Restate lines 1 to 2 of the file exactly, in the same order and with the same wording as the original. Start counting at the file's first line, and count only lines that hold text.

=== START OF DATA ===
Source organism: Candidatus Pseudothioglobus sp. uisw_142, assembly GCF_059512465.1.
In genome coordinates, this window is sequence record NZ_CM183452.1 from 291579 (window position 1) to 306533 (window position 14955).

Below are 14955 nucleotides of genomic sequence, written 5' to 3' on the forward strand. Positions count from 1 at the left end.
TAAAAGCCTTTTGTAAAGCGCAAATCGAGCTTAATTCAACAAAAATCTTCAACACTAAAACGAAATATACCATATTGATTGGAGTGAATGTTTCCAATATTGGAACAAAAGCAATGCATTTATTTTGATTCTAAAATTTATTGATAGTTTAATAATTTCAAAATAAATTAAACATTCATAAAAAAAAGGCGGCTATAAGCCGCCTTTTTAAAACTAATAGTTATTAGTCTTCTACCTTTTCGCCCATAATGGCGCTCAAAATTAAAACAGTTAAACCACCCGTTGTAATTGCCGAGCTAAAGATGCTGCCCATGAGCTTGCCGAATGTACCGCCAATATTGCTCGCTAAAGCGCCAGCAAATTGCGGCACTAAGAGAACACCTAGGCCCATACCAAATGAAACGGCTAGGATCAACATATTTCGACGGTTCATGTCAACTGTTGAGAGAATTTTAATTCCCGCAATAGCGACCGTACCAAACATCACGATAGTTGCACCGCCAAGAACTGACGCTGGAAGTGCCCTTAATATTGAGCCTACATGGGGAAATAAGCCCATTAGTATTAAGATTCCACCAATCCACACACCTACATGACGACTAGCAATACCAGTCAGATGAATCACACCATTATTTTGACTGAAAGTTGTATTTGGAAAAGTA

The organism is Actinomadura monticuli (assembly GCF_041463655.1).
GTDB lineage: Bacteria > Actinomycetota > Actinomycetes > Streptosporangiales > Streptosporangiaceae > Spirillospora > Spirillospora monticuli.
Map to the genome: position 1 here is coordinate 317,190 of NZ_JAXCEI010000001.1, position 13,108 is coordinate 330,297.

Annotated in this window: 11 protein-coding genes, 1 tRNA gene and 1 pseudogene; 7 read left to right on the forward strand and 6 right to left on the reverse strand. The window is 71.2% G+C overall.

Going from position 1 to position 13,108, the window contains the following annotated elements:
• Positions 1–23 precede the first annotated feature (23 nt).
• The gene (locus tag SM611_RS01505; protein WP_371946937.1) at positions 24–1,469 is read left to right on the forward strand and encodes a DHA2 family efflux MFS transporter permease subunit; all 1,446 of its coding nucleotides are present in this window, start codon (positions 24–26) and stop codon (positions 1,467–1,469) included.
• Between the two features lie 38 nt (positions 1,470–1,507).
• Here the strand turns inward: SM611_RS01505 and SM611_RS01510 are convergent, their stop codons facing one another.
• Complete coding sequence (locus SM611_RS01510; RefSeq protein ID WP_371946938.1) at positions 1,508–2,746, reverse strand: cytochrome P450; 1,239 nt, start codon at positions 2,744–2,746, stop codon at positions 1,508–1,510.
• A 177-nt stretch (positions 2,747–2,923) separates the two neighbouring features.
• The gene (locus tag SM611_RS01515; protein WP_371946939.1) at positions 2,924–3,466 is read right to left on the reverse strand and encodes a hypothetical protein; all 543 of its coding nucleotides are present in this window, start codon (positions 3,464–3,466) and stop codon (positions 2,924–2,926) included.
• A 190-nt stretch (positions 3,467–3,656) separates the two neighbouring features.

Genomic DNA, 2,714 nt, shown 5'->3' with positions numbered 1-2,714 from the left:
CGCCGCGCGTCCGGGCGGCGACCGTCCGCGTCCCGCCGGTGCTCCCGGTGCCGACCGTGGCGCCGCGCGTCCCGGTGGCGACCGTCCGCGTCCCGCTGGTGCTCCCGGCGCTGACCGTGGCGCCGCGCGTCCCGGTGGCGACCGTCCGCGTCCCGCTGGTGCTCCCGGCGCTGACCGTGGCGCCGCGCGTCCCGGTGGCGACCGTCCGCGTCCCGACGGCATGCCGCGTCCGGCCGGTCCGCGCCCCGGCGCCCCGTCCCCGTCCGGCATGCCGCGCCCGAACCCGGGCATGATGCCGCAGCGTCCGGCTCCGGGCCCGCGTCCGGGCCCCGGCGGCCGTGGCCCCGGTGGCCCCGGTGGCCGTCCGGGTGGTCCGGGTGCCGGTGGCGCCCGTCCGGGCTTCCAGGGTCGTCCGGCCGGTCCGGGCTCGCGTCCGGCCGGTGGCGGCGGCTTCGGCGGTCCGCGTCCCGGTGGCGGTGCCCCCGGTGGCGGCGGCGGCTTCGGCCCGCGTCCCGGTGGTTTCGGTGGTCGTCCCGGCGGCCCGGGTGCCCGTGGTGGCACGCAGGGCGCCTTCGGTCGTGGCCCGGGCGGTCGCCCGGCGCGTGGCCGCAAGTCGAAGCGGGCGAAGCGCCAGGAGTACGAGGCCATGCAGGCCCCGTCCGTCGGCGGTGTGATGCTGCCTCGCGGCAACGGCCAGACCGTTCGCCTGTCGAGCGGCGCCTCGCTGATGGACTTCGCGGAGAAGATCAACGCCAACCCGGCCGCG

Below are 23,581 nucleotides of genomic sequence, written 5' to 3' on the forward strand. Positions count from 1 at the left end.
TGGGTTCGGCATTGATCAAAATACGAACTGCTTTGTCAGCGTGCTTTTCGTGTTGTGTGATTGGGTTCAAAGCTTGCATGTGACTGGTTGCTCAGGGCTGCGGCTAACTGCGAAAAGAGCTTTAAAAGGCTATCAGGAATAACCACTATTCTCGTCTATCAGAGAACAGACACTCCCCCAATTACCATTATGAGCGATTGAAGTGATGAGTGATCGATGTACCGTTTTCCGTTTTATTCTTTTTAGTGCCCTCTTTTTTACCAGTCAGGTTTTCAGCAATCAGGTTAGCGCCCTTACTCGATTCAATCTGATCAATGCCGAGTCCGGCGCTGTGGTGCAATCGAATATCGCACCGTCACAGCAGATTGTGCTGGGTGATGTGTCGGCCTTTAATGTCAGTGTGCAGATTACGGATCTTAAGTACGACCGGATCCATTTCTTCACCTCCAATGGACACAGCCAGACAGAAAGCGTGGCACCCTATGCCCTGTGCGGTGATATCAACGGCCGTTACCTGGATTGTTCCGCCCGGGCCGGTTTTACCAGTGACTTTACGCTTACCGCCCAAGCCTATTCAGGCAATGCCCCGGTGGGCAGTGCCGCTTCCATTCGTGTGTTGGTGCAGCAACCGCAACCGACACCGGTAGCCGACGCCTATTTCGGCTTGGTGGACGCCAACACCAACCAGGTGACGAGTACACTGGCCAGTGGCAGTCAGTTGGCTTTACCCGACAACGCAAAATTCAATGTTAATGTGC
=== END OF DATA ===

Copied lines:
Source organism: Candidatus Pseudothioglobus sp. uisw_142, assembly GCF_059512465.1.
In genome coordinates, this window is sequence record NZ_CM183452.1 from 291579 (window position 1) to 306533 (window position 14955).